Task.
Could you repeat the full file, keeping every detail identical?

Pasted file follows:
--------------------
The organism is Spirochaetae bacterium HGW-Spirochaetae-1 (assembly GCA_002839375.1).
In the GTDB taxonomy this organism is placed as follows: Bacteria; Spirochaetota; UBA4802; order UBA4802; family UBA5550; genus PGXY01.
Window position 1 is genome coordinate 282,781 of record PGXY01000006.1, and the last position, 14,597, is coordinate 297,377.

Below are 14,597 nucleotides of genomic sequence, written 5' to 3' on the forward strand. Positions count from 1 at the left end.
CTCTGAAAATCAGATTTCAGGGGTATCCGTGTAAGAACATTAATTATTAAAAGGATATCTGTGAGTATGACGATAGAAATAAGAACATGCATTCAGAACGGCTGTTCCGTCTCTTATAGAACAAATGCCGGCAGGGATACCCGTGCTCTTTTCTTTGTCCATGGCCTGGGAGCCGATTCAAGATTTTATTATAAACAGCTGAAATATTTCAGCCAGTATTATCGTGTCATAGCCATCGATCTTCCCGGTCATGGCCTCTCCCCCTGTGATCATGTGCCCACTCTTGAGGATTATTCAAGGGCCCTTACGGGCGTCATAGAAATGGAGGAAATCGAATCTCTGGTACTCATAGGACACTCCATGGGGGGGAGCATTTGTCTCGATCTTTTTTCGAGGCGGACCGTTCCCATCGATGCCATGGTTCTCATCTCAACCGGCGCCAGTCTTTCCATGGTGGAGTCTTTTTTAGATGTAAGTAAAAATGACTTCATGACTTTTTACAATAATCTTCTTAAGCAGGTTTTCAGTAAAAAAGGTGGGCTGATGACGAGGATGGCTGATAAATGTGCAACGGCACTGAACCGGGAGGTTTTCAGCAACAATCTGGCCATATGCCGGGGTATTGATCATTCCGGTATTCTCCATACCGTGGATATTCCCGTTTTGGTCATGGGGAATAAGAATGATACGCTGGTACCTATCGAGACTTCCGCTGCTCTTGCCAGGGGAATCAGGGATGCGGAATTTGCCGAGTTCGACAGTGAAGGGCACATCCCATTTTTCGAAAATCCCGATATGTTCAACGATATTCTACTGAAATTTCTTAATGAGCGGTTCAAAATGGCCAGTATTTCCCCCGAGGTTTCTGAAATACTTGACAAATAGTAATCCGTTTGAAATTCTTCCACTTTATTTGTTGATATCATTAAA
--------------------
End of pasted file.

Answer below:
The organism is Spirochaetae bacterium HGW-Spirochaetae-1 (assembly GCA_002839375.1).
In the GTDB taxonomy this organism is placed as follows: Bacteria; Spirochaetota; UBA4802; order UBA4802; family UBA5550; genus PGXY01.
Window position 1 is genome coordinate 282,781 of record PGXY01000006.1, and the last position, 14,597, is coordinate 297,377.

Below are 14,597 nucleotides of genomic sequence, written 5' to 3' on the forward strand. Positions count from 1 at the left end.
CTCTGAAAATCAGATTTCAGGGGTATCCGTGTAAGAACATTAATTATTAAAAGGATATCTGTGAGTATGACGATAGAAATAAGAACATGCATTCAGAACGGCTGTTCCGTCTCTTATAGAACAAATGCCGGCAGGGATACCCGTGCTCTTTTCTTTGTCCATGGCCTGGGAGCCGATTCAAGATTTTATTATAAACAGCTGAAATATTTCAGCCAGTATTATCGTGTCATAGCCATCGATCTTCCCGGTCATGGCCTCTCCCCCTGTGATCATGTGCCCACTCTTGAGGATTATTCAAGGGCCCTTACGGGCGTCATAGAAATGGAGGAAATCGAATCTCTGGTACTCATAGGACACTCCATGGGGGGGAGCATTTGTCTCGATCTTTTTTCGAGGCGGACCGTTCCCATCGATGCCATGGTTCTCATCTCAACCGGCGCCAGTCTTTCCATGGTGGAGTCTTTTTTAGATGTAAGTAAAAATGACTTCATGACTTTTTACAATAATCTTCTTAAGCAGGTTTTCAGTAAAAAAGGTGGGCTGATGACGAGGATGGCTGATAAATGTGCAACGGCACTGAACCGGGAGGTTTTCAGCAACAATCTGGCCATATGCCGGGGTATTGATCATTCCGGTATTCTCCATACCGTGGATATTCCCGTTTTGGTCATGGGGAATAAGAATGATACGCTGGTACCTATCGAGACTTCCGCTGCTCTTGCCAGGGGAATCAGGGATGCGGAATTTGCCGAGTTCGACAGTGAAGGGCACATCCCATTTTTCGAAAATCCCGATATGTTCAACGATATTCTACTGAAATTTCTTAATGAGCGGTTCAAAATGGCCAGTATTTCCCCCGAGGTTTCTGAAATACTTGACAAATAGTAATCCGTTTGAAATTCTTCCACTTTATTTGTTGATATCATTAAA